Saad's Halal Restaurant

It all started with a small food truck in Philadelphia. On the corner of 38th and Spruce Street, Saad had a mission. He wanted to bring halal food to a city with a huge Muslim population and limited options. Twenty-seven years later, Saad’s Halal Restaurant is very busy.
The rectangular restaurant’s décor is definitely Middle-Eastern inspired. Indoor palm trees, gold lamps that hung from the ceiling, mirrors and artwork framed in gold. It reminded me of those Arabian movies back in the day. The sheikh who lived a relaxing life in a lavish tent.
Except this is Saad’s movie and his restaurant is an oasis of Halal in The city of brotherly love.
Saad was transparent from the get-go. He took me behind the counter and showed me some raw chicken cubes. They were marinating in his secret sauce and would later become his famous sandwich, The “Chicken Maroush”. As he flipped the cubes on the hot grill, Saad recalled his past. He was originally from Lebanon where his family owned a restaurant. When he moved to Philadelphia, he could not find any halal meat. Being a devout Muslim, he slaughtered the animals himself.
“I was like a little cowboy. I flipped the little cow or sheep, tied him up and sometimes I had to skin them,” he smiled. I sat down with two of his famous sandwiches: The Chicken Maroush and The Philly Cheesesteak.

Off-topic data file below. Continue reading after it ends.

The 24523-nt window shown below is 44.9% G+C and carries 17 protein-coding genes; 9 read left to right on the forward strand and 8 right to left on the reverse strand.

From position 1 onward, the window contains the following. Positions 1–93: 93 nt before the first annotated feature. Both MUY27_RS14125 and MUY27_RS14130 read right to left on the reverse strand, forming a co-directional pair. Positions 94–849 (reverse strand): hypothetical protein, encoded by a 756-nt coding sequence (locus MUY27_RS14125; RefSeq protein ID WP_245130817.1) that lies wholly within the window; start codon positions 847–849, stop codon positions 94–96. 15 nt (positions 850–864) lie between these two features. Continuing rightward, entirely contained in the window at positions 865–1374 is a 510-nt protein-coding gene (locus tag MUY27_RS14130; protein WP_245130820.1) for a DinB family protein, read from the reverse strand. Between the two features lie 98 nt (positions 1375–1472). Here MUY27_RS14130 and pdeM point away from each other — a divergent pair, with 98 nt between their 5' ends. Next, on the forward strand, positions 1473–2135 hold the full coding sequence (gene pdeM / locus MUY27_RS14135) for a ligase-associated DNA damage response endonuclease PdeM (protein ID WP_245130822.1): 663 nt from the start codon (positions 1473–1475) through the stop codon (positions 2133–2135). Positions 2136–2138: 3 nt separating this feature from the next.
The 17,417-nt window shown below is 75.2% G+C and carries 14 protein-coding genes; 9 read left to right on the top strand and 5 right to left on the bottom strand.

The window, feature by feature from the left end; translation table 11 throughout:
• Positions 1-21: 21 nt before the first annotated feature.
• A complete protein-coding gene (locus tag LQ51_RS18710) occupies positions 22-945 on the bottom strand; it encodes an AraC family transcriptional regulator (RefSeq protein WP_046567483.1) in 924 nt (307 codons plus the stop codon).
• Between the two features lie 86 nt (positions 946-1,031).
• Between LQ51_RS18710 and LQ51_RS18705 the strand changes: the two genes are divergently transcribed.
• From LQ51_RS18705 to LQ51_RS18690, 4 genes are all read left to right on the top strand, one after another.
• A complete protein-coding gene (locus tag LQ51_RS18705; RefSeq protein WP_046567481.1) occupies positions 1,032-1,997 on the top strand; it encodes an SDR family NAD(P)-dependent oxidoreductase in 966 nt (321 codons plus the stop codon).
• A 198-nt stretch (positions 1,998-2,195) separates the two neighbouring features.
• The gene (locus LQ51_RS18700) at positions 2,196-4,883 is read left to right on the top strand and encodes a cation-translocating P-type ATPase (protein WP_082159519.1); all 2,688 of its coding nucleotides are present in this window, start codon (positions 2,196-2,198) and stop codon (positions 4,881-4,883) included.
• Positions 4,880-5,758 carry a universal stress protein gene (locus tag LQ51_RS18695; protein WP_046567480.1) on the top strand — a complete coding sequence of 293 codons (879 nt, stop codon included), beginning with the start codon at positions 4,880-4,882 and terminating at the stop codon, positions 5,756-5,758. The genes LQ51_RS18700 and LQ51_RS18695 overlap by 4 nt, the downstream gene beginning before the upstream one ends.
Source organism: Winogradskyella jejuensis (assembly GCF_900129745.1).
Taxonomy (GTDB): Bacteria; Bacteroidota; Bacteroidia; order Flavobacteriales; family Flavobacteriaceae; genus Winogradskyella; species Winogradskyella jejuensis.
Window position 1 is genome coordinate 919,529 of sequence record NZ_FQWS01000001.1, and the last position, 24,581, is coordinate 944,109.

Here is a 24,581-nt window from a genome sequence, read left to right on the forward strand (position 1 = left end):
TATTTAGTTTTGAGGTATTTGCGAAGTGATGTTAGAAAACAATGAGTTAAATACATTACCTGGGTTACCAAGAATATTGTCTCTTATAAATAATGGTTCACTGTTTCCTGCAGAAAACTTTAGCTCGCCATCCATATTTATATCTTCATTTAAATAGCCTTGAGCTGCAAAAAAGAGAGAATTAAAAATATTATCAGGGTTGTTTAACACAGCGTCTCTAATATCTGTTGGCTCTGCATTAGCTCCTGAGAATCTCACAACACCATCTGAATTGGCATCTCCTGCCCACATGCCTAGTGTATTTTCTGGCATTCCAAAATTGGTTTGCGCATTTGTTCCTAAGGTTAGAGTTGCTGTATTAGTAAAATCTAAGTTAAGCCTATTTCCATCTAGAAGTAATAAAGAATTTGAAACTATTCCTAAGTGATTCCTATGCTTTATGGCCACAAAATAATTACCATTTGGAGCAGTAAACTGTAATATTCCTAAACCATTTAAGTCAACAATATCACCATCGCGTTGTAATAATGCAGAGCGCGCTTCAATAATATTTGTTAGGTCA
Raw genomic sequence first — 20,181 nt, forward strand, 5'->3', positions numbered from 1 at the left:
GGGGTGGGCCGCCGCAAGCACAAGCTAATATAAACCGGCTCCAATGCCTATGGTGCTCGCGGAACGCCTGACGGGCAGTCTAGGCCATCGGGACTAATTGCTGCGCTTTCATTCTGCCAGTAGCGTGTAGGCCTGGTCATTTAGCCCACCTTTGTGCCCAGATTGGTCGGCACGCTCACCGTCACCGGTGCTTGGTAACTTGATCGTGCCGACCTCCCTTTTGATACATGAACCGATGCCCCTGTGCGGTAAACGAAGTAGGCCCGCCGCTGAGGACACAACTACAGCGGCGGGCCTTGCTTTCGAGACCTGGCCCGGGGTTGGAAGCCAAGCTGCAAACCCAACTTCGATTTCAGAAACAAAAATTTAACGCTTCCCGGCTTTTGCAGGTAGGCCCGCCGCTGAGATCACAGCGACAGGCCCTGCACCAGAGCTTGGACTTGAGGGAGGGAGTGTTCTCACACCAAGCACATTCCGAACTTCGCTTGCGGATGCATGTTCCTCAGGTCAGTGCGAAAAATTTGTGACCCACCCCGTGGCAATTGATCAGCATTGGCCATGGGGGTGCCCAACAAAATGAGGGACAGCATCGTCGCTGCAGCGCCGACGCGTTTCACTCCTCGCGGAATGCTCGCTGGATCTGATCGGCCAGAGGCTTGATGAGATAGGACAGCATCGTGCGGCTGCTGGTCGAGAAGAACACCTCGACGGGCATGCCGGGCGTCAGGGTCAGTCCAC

The Chicken Maroush was inspired by a restaurant in Lebanon called “Maroush”. Instead of pieces of meat and pita bread, Saad used chicken cubes and hoagie rolls. He finished the sandwich in a panini press. The first thing that struck the tongue was the strong garlic taste from the sauce. There was not too much garlic where it burned but more than usual where it was pleasant, like garlic fries. The chicken cubes were moist and tender but also had a nice sear from the
grill. The tomatoes, pickles and sautéed onions provided some softness and moisture to balance the crunchiness of the roll. Delicious but the sandwich should come with some Listerine on the side.
Saad’s Philly Cheesesteak won an award for “Best Takeout in Philadelphia” against five other restaurants. His sandwich is unique because it is based off the west-side version of the cheesesteak instead of the classic south-side. He cuts his strips of steak into bite-sized pieces and instead of cheap grocery store cheese, Saad uses quality, American halal cheese. I tasted the difference in one bite. “Unreal” is the word that popped into my head as I swallowed. The thin strips of steak were perfectly cooked. It was soft and not tough like I expect when I eat cheesesteaks. The sandwich contained just enough of the onions, green peppers and mushrooms to compliment the steak but not take the focus off it. It was greasy, it was messy and it was heavenly.
The sandwiches were massive but I managed to finish them. Each one weighed around two pounds. As I hung in the limbo between consciousness and a food coma, I understood why Saad does not allow cell phones. These sandwiches are an experience! Focus on the flavors instead of Facebook. It all started with a food truck and a mission. Mission complete, Saad.

Sameer Sarmast